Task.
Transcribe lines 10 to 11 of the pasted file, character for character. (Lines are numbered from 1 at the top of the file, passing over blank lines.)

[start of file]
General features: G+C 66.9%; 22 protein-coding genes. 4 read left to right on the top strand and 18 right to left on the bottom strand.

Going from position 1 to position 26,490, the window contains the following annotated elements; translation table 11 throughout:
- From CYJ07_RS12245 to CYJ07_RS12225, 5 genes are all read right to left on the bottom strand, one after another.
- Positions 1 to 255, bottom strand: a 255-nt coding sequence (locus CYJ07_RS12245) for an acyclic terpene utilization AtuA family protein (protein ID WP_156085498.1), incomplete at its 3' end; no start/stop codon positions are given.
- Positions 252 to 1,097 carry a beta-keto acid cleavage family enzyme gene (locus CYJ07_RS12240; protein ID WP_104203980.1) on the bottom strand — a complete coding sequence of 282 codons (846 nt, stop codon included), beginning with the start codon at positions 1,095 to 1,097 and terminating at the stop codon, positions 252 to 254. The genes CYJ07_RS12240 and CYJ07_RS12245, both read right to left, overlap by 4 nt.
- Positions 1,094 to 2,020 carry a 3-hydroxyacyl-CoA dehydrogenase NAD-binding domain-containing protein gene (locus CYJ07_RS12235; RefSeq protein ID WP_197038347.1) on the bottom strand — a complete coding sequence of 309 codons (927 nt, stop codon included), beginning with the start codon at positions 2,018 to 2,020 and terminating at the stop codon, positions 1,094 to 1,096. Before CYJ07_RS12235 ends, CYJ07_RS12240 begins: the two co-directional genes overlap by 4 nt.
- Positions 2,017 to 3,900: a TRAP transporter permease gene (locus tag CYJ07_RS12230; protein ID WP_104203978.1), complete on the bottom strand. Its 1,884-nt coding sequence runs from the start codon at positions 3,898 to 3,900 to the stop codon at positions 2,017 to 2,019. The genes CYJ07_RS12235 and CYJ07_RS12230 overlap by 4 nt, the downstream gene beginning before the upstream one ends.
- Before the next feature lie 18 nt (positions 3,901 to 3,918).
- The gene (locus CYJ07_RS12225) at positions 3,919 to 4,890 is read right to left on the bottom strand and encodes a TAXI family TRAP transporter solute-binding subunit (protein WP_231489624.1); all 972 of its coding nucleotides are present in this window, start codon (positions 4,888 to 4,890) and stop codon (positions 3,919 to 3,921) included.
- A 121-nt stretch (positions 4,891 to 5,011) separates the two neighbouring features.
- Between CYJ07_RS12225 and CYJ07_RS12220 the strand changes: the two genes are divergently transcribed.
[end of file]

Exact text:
- A 121-nt stretch (positions 4,891 to 5,011) separates the two neighbouring features.
- Between CYJ07_RS12225 and CYJ07_RS12220 the strand changes: the two genes are divergently transcribed.